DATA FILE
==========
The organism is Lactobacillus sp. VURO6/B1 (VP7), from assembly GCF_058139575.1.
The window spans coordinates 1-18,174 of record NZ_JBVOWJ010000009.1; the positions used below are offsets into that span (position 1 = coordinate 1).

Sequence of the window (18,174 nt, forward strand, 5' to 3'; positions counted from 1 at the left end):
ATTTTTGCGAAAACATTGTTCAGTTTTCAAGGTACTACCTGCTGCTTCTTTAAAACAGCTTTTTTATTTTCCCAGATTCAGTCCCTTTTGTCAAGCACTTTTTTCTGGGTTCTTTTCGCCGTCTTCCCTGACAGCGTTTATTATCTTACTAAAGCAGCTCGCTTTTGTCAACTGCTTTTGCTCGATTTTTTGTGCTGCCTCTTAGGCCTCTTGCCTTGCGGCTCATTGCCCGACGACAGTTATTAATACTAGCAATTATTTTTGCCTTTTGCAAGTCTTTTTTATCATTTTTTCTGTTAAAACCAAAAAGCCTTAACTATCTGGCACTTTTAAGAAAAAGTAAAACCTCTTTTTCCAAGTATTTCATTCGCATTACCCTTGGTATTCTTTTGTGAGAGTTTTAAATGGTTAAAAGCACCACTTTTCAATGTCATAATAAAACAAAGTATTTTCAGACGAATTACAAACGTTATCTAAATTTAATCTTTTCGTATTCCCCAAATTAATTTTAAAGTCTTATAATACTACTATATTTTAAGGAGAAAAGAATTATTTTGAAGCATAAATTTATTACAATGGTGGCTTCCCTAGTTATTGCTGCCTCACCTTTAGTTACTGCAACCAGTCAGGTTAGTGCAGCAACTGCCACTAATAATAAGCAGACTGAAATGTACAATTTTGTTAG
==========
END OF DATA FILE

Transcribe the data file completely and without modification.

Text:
The organism is Lactobacillus sp. VURO6/B1 (VP7), from assembly GCF_058139575.1.
The window spans coordinates 1-18,174 of record NZ_JBVOWJ010000009.1; the positions used below are offsets into that span (position 1 = coordinate 1).

Sequence of the window (18,174 nt, forward strand, 5' to 3'; positions counted from 1 at the left end):
ATTTTTGCGAAAACATTGTTCAGTTTTCAAGGTACTACCTGCTGCTTCTTTAAAACAGCTTTTTTATTTTCCCAGATTCAGTCCCTTTTGTCAAGCACTTTTTTCTGGGTTCTTTTCGCCGTCTTCCCTGACAGCGTTTATTATCTTACTAAAGCAGCTCGCTTTTGTCAACTGCTTTTGCTCGATTTTTTGTGCTGCCTCTTAGGCCTCTTGCCTTGCGGCTCATTGCCCGACGACAGTTATTAATACTAGCAATTATTTTTGCCTTTTGCAAGTCTTTTTTATCATTTTTTCTGTTAAAACCAAAAAGCCTTAACTATCTGGCACTTTTAAGAAAAAGTAAAACCTCTTTTTCCAAGTATTTCATTCGCATTACCCTTGGTATTCTTTTGTGAGAGTTTTAAATGGTTAAAAGCACCACTTTTCAATGTCATAATAAAACAAAGTATTTTCAGACGAATTACAAACGTTATCTAAATTTAATCTTTTCGTATTCCCCAAATTAATTTTAAAGTCTTATAATACTACTATATTTTAAGGAGAAAAGAATTATTTTGAAGCATAAATTTATTACAATGGTGGCTTCCCTAGTTATTGCTGCCTCACCTTTAGTTACTGCAACCAGTCAGGTTAGTGCAGCAACTGCCACTAATAATAAGCAGACTGAAATGTACAATTTTGTTAG